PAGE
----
Craft Book Month

Today we are excited to share a Q&A with Mary Balagna. She and Carol Babbitt are the forces behind the charity quilting effort Project Linus. Carol (left) and Mary (right) are the authors of a new book from Lark Crafts!

When you decided to start Project Linus, did you ever imagine the idea would grow this big?

Mary: The idea for Project Linus came about on Christmas Eve in 1995.  Although Carol and I were not the founders of Project Linus, we have been actively involved since 1998 beginning our tenure as chapter coordinators.  In mid-2000, the original Board of Directors was unable to keep up with the day to day operations of a nonprofit organization and decided to close Project Linus.

Chapter coordinators and volunteers across the country were devastated by the news.  It was at that time that Carol came to the rescue, became the National President and invited me to join with her as National Vice-president.  As we reorganized Project Linus, we hoped that we would find support from those who were coordinating chapters at the time. We were thrilled to have over 150 chapters join with us and Project Linus was reborn. Over the past 12 years, we have increased the number of chapters to nearly 400 with chapters in every state. So far over 4.25 million blankets have been donated to children in crisis.

Those numbers are astounding . . . Congratulations! Can you tell me how the book with Lark Crafts came about? Did you approach the publisher, or did they approach you?

Writing a book about Project Linus has been a dream Carol and I have had for many years. In February of 2010 we were contacted by a book agent from the Howard Morhaim Literary Agency asking us if we ever considered writing a book about Project Linus.  Of course our answer was YES – we would LOVE to!  We were thrilled to be presented with this exciting opportunity. Through our own words and personal experiences, the letters from children and their parents as well as the beautiful quilt patterns we designed and collected over the years, we were ready to share our passion and love for Project Linus!  Over the next few months we wrote a proposal which was taken to various publishers by our book agent. One year later, we accepted an offer from Lark Crafts to publish our book Quilt It With Love: The Project Linus Story.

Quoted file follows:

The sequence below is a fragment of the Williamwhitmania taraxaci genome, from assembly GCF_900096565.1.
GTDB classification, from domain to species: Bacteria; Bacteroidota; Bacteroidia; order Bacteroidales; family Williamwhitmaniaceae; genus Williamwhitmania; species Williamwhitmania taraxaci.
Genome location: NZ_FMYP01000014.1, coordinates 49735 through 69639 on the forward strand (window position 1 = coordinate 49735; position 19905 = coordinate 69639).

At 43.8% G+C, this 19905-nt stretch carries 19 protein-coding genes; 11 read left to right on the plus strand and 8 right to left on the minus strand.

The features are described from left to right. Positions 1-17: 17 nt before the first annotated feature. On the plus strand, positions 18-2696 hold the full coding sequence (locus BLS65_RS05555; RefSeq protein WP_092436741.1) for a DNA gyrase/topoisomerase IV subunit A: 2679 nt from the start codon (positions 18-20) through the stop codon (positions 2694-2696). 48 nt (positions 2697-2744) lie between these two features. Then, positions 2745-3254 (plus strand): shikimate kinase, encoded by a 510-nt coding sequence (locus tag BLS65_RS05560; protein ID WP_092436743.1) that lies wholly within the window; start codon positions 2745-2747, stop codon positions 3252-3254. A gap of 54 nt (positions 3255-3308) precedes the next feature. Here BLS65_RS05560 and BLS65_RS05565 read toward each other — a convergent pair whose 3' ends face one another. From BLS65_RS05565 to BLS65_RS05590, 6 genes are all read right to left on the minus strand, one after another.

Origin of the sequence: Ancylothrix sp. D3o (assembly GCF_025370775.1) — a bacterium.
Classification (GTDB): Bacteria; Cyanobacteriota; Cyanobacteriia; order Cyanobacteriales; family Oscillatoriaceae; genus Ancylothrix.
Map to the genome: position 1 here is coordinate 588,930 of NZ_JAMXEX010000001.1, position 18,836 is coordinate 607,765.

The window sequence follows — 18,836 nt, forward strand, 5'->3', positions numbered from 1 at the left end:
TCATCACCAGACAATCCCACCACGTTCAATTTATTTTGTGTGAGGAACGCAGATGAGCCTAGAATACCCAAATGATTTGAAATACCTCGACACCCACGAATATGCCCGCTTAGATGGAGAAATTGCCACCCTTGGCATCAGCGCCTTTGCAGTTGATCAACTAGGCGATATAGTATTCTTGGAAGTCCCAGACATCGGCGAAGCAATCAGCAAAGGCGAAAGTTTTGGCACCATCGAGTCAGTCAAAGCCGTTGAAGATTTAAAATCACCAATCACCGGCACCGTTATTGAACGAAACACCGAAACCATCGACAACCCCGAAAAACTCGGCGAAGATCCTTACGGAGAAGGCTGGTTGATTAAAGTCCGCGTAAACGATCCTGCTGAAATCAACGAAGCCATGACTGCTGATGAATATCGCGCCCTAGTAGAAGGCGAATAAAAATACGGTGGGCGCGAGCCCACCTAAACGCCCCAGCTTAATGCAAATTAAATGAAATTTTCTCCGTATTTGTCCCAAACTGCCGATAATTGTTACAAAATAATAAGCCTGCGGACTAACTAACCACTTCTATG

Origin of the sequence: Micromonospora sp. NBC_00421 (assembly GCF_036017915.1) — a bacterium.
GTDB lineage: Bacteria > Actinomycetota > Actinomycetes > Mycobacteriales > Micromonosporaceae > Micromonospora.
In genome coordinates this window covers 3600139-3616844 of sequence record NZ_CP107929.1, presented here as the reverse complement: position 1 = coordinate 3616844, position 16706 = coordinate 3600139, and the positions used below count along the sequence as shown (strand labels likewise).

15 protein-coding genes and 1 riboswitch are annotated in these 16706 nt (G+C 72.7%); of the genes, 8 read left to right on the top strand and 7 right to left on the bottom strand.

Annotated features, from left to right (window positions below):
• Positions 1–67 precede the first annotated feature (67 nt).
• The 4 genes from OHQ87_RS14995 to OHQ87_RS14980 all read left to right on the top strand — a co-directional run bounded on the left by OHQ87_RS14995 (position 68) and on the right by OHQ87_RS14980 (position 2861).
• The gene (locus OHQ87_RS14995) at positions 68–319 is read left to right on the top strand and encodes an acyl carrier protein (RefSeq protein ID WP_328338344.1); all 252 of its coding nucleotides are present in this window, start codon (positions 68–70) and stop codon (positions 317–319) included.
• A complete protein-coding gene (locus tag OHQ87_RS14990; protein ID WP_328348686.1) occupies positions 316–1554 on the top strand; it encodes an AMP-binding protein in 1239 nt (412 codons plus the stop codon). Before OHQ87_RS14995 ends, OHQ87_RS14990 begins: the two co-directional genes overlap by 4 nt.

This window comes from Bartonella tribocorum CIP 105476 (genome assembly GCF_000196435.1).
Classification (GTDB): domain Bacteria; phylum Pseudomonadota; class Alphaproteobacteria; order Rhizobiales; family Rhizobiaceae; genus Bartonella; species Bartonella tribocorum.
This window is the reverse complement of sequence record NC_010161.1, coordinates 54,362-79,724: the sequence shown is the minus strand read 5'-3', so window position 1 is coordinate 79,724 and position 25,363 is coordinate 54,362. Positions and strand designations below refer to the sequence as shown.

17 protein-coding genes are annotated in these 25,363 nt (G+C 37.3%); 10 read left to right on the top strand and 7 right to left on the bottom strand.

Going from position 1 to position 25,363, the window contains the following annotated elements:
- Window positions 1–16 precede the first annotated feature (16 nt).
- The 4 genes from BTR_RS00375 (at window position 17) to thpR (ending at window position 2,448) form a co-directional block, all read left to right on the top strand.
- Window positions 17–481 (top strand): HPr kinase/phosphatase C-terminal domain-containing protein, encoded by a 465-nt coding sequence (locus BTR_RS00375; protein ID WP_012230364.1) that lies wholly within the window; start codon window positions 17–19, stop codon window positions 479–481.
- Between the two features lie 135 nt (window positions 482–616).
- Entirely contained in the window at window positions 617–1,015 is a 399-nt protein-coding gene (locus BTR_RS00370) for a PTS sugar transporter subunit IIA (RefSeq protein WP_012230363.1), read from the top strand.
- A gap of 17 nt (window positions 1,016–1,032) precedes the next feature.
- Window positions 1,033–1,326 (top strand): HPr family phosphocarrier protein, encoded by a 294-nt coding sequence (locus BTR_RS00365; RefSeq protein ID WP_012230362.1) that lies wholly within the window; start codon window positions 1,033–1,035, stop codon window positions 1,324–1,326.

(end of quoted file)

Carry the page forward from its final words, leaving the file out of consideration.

Photo: Quilt it With Love on Facebook

From your end, what was the process of writing “Quilt it With Love”?

Once we signed our contract with Lark Crafts, we continued to collect and organize our thoughts, personal stories, patterns, tips, quilting instructions and thank you notes from recipients. We learned how to draw pattern illustrations and instructions on Microsoft Word (not an easy task for us), clarify our pattern directions and basic instructions even when we thought they were already clear, survived the rewrites and finally experienced a welcome sigh of relief when we finished the book in April of 2012.